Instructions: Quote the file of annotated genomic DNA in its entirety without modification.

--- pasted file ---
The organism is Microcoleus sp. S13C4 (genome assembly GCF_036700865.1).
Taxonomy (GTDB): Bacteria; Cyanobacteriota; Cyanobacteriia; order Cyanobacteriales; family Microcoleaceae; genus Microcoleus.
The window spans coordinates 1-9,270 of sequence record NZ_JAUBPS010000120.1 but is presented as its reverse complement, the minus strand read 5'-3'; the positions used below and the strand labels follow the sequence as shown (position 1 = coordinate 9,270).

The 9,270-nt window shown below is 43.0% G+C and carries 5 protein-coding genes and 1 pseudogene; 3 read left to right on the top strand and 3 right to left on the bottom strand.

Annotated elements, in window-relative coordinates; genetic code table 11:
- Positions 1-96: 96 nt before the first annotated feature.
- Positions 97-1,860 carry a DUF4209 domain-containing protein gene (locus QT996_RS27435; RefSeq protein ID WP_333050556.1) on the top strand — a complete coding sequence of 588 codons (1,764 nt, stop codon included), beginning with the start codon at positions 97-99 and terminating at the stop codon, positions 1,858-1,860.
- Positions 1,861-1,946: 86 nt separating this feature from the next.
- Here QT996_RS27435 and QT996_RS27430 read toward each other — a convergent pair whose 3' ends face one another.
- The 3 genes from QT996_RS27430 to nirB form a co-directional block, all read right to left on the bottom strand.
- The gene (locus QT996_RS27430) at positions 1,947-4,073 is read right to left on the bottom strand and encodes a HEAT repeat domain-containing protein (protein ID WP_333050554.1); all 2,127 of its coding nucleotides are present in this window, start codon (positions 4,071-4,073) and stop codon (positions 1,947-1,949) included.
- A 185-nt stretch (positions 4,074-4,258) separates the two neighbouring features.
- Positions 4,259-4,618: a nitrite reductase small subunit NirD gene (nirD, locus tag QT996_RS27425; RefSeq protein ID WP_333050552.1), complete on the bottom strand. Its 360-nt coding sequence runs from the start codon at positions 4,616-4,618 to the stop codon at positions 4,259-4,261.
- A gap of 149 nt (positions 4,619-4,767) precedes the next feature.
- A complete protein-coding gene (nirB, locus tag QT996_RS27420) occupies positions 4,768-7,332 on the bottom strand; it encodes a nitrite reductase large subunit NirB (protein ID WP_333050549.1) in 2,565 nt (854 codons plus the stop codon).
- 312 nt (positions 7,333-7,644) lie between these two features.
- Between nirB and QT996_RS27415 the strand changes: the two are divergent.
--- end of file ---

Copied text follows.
The organism is Microcoleus sp. S13C4 (genome assembly GCF_036700865.1).
Taxonomy (GTDB): Bacteria; Cyanobacteriota; Cyanobacteriia; order Cyanobacteriales; family Microcoleaceae; genus Microcoleus.
The window spans coordinates 1-9,270 of sequence record NZ_JAUBPS010000120.1 but is presented as its reverse complement, the minus strand read 5'-3'; the positions used below and the strand labels follow the sequence as shown (position 1 = coordinate 9,270).

The 9,270-nt window shown below is 43.0% G+C and carries 5 protein-coding genes and 1 pseudogene; 3 read left to right on the top strand and 3 right to left on the bottom strand.

Annotated elements, in window-relative coordinates; genetic code table 11:
- Positions 1-96: 96 nt before the first annotated feature.
- Positions 97-1,860 carry a DUF4209 domain-containing protein gene (locus QT996_RS27435; RefSeq protein ID WP_333050556.1) on the top strand — a complete coding sequence of 588 codons (1,764 nt, stop codon included), beginning with the start codon at positions 97-99 and terminating at the stop codon, positions 1,858-1,860.
- Positions 1,861-1,946: 86 nt separating this feature from the next.
- Here QT996_RS27435 and QT996_RS27430 read toward each other — a convergent pair whose 3' ends face one another.
- The 3 genes from QT996_RS27430 to nirB form a co-directional block, all read right to left on the bottom strand.
- The gene (locus QT996_RS27430) at positions 1,947-4,073 is read right to left on the bottom strand and encodes a HEAT repeat domain-containing protein (protein ID WP_333050554.1); all 2,127 of its coding nucleotides are present in this window, start codon (positions 4,071-4,073) and stop codon (positions 1,947-1,949) included.
- A 185-nt stretch (positions 4,074-4,258) separates the two neighbouring features.
- Positions 4,259-4,618: a nitrite reductase small subunit NirD gene (nirD, locus tag QT996_RS27425; RefSeq protein ID WP_333050552.1), complete on the bottom strand. Its 360-nt coding sequence runs from the start codon at positions 4,616-4,618 to the stop codon at positions 4,259-4,261.
- A gap of 149 nt (positions 4,619-4,767) precedes the next feature.
- A complete protein-coding gene (nirB, locus tag QT996_RS27420) occupies positions 4,768-7,332 on the bottom strand; it encodes a nitrite reductase large subunit NirB (protein ID WP_333050549.1) in 2,565 nt (854 codons plus the stop codon).
- 312 nt (positions 7,333-7,644) lie between these two features.
- Between nirB and QT996_RS27415 the strand changes: the two are divergent.